CHAPTER 4: Long-range Interactions Between Ultracold Atoms and Molecules
Published:06 Dec 2017
M. Lepers and O. Dulieu, in Cold Chemistry: Molecular Scattering and Reactivity Near Absolute Zero, ed. O. Dulieu and A. Osterwalder, The Royal Society of Chemistry, 2017, pp. 150-202.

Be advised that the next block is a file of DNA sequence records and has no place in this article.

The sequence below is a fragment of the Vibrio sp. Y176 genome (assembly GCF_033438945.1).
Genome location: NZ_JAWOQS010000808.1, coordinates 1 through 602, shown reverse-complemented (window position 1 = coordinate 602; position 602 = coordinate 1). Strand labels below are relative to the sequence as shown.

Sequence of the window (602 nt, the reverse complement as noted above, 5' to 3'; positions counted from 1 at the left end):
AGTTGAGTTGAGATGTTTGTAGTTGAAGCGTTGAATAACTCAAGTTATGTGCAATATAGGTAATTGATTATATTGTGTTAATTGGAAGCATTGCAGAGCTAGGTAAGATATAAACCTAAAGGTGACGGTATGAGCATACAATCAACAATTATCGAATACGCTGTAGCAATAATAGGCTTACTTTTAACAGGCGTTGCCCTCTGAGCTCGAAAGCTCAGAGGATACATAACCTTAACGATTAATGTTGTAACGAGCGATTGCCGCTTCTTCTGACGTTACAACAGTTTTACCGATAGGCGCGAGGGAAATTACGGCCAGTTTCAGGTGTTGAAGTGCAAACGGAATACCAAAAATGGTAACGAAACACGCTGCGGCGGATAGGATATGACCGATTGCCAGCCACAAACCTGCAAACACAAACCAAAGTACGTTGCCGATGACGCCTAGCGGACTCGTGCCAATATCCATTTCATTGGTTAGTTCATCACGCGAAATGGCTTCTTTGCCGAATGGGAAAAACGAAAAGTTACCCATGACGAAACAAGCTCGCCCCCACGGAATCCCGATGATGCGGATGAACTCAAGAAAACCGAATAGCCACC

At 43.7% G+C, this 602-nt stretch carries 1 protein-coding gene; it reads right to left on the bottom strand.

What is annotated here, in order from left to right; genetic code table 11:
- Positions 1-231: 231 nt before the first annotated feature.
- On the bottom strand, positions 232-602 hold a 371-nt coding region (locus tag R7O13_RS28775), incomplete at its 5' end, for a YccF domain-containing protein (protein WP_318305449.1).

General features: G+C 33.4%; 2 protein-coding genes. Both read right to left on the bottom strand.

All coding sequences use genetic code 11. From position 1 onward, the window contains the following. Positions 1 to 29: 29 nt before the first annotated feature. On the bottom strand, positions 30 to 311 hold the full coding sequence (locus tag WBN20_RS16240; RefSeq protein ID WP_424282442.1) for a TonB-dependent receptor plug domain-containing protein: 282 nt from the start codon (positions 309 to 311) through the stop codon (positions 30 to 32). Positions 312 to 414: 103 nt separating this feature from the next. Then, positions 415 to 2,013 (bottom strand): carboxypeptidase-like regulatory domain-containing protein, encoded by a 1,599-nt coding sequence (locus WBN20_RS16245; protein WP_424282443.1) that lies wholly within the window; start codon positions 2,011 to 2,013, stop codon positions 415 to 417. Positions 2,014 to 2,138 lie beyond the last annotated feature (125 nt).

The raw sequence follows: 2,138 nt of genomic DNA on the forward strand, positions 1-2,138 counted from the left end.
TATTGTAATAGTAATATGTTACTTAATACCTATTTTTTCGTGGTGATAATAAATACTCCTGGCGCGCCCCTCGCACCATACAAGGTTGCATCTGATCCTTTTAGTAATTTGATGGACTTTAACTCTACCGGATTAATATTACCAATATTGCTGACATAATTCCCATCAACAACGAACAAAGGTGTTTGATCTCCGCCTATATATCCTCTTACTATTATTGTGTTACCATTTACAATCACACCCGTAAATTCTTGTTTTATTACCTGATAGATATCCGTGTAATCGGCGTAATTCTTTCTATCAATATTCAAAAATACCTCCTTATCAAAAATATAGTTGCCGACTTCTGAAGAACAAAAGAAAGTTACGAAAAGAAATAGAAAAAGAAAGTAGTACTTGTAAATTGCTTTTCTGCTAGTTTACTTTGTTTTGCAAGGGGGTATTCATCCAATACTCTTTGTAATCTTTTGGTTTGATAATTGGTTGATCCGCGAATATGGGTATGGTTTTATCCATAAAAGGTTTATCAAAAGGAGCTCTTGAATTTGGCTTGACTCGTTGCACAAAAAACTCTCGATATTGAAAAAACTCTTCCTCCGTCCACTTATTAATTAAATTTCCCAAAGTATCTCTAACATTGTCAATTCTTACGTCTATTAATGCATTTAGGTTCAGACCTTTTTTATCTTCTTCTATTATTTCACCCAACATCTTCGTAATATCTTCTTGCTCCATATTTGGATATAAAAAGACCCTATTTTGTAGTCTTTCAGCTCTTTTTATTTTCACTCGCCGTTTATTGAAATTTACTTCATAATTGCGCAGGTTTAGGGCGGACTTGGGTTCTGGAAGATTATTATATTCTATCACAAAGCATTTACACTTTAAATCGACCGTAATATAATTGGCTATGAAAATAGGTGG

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The term long-range interactions refers to electrostatic and magnetostatic potential energies between atoms and molecules with mutual distances ranging from a few tens to a few hundreds of Bohr radii. The energies involved are much smaller than the usual chemical bond energies. However, they are comparable with the typical kinetic energies of particles in an ultracold gas (T ≪ 1 K), so that the long-range interactions play a central role in its dynamics. The progress of research devoted to ultracold gases sheds a new light on the well-established topic of long-range interactions, because (i) the interacting atoms and molecules can be prepared in a well-defined quantum (electronic, vibrational, rotational, fine or hyperfine), ground or excited level; and (ii) long-range interactions can be tailored at will using external electromagnetic fields. In this chapter, we present the essential concepts and mathematical relations to calculate long-range potential energies. We start by deriving the multipolar expansion of the electrostatic interaction energy between classical charge distributions, both in Cartesian coordinates for pedagogical purpose, and in spherical coordinates for practical use. Then we combine multipolar expansion and quantum perturbation theory, to obtain the general first- and second-order energy corrections, including the well-known van der Waals energy. We consider two central examples in the current context of ultracold gases: (i) a pair of alkali metal atoms and (ii) a pair of alkali metal heteronuclear diatomic molecules in the presence of an electric field. We highlight the key role of the total angular momenta of the interacting particles and of the complex, irrespective of their electronic or nuclear, orbital or spin nature.